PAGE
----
Mental illnesses tend to, generally speaking, be harder to diagnose and cure compared to many physical illnesses. This is because, unlike their physical counterparts, mental illnesses, and their origins, are harder to pinpoint. Now, you might be wondering why this is the case. Well, we can see it to be the case when we look at the inability for doctors to prove what is ‘wrong’ with patients presenting with mental health problems. Unlike physical health concerns, where the diagnosis is easy to conclude via a simple blood test or a scan, mental health concerns are not quite so straight forward to diagnose, this being due to the complexities involved in the field of mental health.
Because of how complex a field mental health is, prior to a formal diagnosis being made, health care professionals must carefully consider all the contributing factors that could’ve potentially led to the presence of their patient’s mental illness. Furthermore, professionals must also consider all the available treatment options, to ensure that their patient is given the best possible chance of making a full recovery.
Unfortunately, though, even when (or rather, if) a diagnosis is made, an individual with a mental illness will face an ongoing battle as they seek to remain in ‘remission.’ Using the example of cancer, an illness that is very much physical, the illness can, often, be cured with intensive treatment such as chemotherapy or radiotherapy. Whilst there is still a chance that the cancer will return in the future, such an occurrence poses little risk due to the tried and tested treatment options on offer being highly effective. In contrast, mental illnesses such as depression are, to many people, seen as ‘incurable.’ They can, of course, be managed with medication and therapy, thus allowing sufferers to go on to live fulfilled lives, however the illness cannot be ‘removed’ from the body completely in the same way that cancer often can be, not least because it’s incredibly difficult to identify just one area that needs addressing. This ultimately means that, in some respects, mental illness will always be there, lying ‘dormant’, just waiting to be triggered.
In today’s society, the risk of the above occurring (i.e., the risk of an individual’s mental health being triggered) is very high, this being due to the day-to-day complexities of modern-day life. Even things as simple as the weather, or the news, can easily trigger mental ill health. Again, this provides us with stark reasoning as to why mental illnesses are so hard to cure compared to physical illnesses. We can take anti-depressants and engage in all the therapy the world has to offer, but the fact is that there will always be challenges thrown our way that can set us back and cause our mental health to worsen. The same, however, cannot be said of most physical illnesses, whereby they remain largely unaffected by external ‘goings on.’ A day full of ‘heavy’ news, for example, could not cause someone’s cancer to return, but it could, very easily, cause someone’s depression to return..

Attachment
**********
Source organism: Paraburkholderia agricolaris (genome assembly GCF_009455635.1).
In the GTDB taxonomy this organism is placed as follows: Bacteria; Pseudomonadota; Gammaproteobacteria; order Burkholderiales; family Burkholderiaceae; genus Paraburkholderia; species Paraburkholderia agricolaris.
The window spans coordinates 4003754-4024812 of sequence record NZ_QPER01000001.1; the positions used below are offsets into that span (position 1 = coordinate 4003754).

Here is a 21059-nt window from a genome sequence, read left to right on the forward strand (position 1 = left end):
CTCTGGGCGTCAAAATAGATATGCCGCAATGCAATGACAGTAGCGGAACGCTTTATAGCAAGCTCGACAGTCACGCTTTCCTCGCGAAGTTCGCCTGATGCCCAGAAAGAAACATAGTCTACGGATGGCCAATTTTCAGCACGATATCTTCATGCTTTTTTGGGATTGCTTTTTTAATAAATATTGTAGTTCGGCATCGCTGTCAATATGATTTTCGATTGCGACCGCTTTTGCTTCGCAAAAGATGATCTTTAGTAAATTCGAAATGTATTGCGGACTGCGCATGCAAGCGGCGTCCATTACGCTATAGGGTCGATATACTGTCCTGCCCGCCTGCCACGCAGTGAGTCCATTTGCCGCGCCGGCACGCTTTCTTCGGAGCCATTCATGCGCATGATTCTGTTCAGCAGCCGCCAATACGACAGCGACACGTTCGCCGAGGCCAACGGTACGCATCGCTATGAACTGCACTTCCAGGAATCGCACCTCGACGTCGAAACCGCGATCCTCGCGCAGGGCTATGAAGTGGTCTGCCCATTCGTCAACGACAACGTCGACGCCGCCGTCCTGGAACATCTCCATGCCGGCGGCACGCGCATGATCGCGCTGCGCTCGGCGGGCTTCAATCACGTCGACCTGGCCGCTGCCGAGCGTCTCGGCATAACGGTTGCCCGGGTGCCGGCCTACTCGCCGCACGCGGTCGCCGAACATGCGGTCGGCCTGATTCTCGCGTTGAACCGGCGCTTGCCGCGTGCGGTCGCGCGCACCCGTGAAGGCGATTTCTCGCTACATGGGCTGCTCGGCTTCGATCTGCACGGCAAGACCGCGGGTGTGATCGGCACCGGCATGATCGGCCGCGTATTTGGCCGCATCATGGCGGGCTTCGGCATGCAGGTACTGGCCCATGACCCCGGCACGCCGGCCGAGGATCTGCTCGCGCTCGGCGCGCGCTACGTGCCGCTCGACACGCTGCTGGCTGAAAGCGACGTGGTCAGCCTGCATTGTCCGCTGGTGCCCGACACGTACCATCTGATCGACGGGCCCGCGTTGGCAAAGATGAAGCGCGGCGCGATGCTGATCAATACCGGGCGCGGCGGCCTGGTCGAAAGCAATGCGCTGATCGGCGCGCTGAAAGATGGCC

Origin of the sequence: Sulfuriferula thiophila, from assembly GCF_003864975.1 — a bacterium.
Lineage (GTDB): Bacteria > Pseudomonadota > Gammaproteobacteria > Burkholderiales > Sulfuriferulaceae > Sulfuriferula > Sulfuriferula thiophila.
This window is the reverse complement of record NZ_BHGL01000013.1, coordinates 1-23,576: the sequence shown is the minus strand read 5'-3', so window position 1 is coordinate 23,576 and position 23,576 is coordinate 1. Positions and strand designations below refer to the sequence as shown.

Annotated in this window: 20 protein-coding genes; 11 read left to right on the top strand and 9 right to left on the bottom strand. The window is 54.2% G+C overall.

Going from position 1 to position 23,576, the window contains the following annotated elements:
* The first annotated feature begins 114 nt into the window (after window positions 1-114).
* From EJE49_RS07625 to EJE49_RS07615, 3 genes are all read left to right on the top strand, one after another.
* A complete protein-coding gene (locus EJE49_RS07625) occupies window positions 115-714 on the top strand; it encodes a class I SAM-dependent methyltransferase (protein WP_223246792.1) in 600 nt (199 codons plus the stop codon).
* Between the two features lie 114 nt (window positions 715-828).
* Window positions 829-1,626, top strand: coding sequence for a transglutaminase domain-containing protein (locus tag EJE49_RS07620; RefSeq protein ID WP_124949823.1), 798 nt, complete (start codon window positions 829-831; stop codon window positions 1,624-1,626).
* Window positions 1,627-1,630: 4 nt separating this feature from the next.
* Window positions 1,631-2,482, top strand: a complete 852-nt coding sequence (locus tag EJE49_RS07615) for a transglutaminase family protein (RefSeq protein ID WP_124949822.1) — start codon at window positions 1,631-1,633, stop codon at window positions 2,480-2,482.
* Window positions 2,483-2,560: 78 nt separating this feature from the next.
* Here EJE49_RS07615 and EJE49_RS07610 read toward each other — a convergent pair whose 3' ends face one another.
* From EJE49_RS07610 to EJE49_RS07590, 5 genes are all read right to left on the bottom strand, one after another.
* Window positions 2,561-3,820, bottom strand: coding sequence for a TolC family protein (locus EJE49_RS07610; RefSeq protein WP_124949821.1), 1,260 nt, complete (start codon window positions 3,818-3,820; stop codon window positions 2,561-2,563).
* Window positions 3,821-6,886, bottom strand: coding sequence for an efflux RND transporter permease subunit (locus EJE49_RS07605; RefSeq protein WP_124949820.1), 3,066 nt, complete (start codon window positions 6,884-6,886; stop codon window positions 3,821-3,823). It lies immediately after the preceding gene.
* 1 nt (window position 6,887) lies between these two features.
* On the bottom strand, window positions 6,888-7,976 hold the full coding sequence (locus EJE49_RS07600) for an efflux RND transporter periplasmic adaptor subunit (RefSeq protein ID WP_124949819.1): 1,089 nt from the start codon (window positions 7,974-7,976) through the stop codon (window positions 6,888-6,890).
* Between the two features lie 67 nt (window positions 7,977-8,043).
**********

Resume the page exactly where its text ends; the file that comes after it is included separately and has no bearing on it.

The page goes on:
It is for the reasons discussed in this blog post why it is so important that mental health is treated in a way that is proactive as opposed to reactive. This means that, instead of waiting for our mental state to suffer before we seek help and support, we seek help and support before it gets to a ‘critical’ stage. Why? Because, engaging in preventative measures will increase the chances of sufferers remaining in long-term recovery, thus preventing them from ‘falling at the first hurdle’, this being personally beneficial to themselves and to their own recovery journey. It will also help other people, too, by giving them hope that recovery is possible, that living another way of life is possible, and that being free from the constraints of their mind is possible. Knowing these things- just knowing that there is more to life than that which they are currently experiencing, and knowing that, just like recovery from physical illness is so very possible, so too is recovery from mental illness- should encourage people who have previously felt apprehensive about seeking help, to, in the words of Nike, ‘just do it.’ And, most importantly, it should, ultimately, save lives.